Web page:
Connecting countries to climate technology solutions
English Arabic Chinese (Simplified) French Russian Spanish Yoruba

Policy directions to 2050: a business contribution to the dialogues on cooperative action

Publication date:
Type of publication:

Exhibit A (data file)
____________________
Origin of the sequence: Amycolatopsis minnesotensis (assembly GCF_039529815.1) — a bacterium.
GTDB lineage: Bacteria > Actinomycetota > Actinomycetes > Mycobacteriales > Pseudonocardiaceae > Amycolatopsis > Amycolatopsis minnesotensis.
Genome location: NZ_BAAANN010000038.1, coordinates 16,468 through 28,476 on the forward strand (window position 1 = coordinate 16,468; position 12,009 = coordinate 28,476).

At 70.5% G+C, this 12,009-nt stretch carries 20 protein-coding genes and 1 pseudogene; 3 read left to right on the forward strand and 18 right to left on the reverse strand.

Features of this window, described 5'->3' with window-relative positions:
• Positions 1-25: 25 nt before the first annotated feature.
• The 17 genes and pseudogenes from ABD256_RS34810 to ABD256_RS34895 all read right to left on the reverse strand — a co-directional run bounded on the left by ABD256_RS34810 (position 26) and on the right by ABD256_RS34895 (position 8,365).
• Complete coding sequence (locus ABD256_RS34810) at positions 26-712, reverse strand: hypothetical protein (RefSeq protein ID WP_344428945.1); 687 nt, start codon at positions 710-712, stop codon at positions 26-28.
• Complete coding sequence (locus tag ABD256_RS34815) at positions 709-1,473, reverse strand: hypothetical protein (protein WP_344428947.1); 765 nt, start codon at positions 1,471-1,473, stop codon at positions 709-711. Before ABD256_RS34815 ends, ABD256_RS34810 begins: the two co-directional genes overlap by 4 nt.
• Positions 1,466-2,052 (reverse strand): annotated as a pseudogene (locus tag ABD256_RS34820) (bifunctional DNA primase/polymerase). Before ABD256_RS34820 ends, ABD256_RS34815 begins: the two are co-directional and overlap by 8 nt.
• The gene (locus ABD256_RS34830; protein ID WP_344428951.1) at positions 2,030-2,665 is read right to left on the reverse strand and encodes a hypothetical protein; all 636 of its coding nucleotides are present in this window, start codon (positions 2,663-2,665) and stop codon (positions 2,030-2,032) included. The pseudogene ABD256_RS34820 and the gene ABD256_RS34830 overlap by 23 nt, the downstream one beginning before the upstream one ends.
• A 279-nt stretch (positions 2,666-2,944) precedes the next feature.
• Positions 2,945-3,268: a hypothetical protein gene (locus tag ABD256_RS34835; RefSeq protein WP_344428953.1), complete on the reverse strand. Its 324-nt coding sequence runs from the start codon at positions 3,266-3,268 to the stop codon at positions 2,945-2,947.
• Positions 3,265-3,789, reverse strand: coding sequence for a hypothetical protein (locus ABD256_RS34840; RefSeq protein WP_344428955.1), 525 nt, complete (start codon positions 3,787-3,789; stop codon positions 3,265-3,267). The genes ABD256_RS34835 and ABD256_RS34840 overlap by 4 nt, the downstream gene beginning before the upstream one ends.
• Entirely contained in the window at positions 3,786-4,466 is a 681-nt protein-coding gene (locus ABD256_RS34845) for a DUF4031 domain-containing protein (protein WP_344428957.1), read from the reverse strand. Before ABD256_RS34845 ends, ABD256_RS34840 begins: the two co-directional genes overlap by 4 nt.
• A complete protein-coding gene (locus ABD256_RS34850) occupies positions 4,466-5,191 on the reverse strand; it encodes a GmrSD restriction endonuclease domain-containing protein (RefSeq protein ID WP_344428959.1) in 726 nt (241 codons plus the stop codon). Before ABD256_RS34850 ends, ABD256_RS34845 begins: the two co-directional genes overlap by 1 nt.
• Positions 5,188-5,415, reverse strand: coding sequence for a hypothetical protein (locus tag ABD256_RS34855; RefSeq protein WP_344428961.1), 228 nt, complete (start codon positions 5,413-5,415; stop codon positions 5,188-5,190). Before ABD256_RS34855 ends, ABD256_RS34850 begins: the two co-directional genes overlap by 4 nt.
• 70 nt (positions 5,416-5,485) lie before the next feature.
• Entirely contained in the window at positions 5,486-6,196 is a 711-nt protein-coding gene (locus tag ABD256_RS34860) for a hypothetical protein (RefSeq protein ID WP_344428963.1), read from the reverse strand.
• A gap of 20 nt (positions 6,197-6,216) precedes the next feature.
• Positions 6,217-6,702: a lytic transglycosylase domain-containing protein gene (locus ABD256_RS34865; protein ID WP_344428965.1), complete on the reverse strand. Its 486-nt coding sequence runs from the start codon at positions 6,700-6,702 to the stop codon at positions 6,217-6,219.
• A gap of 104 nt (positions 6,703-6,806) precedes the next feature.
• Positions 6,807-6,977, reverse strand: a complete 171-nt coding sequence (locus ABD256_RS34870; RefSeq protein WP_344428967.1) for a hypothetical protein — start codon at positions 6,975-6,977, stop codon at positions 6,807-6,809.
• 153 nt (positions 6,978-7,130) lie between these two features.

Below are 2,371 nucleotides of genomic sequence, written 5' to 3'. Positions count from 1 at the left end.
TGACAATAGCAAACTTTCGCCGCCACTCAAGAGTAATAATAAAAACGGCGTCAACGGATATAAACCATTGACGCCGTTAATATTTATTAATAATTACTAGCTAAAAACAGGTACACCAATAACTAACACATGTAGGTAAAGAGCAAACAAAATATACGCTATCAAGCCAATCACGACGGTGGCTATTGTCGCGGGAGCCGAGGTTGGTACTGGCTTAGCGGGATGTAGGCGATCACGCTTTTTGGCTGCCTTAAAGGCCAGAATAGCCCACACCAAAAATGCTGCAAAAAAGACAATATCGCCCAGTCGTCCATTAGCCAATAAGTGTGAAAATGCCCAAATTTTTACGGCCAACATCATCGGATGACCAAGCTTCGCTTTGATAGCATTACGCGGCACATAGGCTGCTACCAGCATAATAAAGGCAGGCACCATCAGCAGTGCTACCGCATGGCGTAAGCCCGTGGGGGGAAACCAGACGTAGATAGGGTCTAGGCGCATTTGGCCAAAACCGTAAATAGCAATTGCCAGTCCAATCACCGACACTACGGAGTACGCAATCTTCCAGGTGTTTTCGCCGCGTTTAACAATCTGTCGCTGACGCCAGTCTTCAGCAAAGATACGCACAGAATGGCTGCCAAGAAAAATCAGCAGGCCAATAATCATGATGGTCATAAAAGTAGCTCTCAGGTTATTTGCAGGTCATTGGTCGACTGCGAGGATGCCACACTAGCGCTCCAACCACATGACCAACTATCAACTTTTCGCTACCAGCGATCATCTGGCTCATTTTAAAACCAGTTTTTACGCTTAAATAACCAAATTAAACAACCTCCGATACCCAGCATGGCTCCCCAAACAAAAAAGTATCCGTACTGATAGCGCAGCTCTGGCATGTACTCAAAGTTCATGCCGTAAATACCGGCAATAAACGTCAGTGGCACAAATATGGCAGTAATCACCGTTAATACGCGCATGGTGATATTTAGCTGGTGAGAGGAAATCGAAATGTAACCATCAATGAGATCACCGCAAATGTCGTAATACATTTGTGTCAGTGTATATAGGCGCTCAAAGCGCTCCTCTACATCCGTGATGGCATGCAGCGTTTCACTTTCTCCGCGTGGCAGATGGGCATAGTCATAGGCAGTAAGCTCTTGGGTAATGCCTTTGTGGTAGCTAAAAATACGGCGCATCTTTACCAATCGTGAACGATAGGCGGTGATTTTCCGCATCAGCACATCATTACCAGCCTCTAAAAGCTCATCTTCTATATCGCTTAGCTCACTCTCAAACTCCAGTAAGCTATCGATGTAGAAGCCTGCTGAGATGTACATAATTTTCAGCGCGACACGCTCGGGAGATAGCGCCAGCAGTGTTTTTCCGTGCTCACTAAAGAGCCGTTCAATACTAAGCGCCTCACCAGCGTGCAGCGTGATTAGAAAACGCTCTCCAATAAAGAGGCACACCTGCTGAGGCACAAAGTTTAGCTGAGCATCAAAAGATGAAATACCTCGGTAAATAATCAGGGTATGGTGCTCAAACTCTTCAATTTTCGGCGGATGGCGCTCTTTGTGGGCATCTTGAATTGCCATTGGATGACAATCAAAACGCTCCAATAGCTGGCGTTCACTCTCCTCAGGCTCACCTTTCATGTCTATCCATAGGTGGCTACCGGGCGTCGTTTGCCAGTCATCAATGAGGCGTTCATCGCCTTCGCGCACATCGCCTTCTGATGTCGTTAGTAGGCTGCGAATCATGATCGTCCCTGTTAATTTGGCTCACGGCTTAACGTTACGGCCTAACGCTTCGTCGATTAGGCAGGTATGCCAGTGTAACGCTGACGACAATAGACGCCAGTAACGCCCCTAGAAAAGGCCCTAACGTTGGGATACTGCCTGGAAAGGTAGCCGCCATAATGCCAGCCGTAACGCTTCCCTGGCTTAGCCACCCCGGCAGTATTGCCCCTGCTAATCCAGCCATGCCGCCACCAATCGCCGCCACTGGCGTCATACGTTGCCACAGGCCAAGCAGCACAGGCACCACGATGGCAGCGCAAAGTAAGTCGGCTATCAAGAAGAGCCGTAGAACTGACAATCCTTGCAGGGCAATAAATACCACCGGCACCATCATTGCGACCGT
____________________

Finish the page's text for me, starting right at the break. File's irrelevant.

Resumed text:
This report asserts that the only way to combat climate change is through decisive, concerted and sustained actions between governments, businesses and consumers, and identifies policy options to achieve this. It explores policy ideas and concepts which will allow to sustain economic growth while transforming the way society accesses, produces and consumes energy. It calls for the development and deployment of leading-edge technologies through partnerships and incentives and an approach to mitigate long-term market risk and deliver secure benefits for large-scale, low-carbon, new-technology projects.The report argues that international efforts on climate change must recognise the sovereignty of national energy policy decisions, but at the same time provide the necessary global context for those decisions and the tools to optimise GHG emissions management. Systematically decarbonizing the global energy mix will require a broad and efficient mix of policies and programs, and there is a need to learn from current approaches and instruments that are being used and continue to evolve at international, regional and domestic levels.The publication puts forth four policy priorities:a quantifiable, long-term (50-year) global emissions pathway for the management of GHG emissions established by 2010 which will help build confidence to support technological development and business actionestablishing an international framework to close the gap that will exist after 2012 (when the Kyoto Protocol expires), using the existing international framework as a basis, and modifying it to build up from local, national, sector or regional programmesat national level, developing programmes to encourage energy efficiency, broaden fuel choices and boost incentives for low-carbon consumptiondeveloping and commercialising low- and zero-GHG technologies (e.g., nuclear, renewables, fuel cells, clean coal and CCS) over the coming decades. These will require supporting policies and programs to address technical and cost challenges